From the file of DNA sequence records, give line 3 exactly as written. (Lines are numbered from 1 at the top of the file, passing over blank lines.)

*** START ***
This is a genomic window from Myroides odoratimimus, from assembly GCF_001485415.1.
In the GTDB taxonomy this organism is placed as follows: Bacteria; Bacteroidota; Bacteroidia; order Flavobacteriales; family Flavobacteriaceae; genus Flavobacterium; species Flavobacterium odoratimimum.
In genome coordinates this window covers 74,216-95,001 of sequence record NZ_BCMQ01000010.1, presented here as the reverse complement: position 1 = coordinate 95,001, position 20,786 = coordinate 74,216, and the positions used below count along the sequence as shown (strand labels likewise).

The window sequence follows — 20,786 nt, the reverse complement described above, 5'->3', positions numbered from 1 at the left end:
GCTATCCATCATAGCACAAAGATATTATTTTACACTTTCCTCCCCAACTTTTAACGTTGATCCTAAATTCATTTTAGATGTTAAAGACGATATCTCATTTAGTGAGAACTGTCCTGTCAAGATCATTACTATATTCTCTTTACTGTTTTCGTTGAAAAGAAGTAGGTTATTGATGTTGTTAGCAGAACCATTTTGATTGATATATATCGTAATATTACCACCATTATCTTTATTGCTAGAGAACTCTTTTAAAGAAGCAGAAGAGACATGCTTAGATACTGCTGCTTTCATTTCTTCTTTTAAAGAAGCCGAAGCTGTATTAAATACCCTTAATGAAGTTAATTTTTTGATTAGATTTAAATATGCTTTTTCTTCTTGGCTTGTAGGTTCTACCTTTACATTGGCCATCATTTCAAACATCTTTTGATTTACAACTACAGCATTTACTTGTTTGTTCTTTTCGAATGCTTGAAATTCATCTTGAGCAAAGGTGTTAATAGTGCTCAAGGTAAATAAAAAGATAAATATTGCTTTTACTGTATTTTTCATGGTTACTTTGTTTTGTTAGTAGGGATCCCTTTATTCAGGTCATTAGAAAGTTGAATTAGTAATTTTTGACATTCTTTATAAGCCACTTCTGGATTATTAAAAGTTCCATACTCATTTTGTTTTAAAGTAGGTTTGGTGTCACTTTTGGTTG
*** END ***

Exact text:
In genome coordinates this window covers 74,216-95,001 of sequence record NZ_BCMQ01000010.1, presented here as the reverse complement: position 1 = coordinate 95,001, position 20,786 = coordinate 74,216, and the positions used below count along the sequence as shown (strand labels likewise).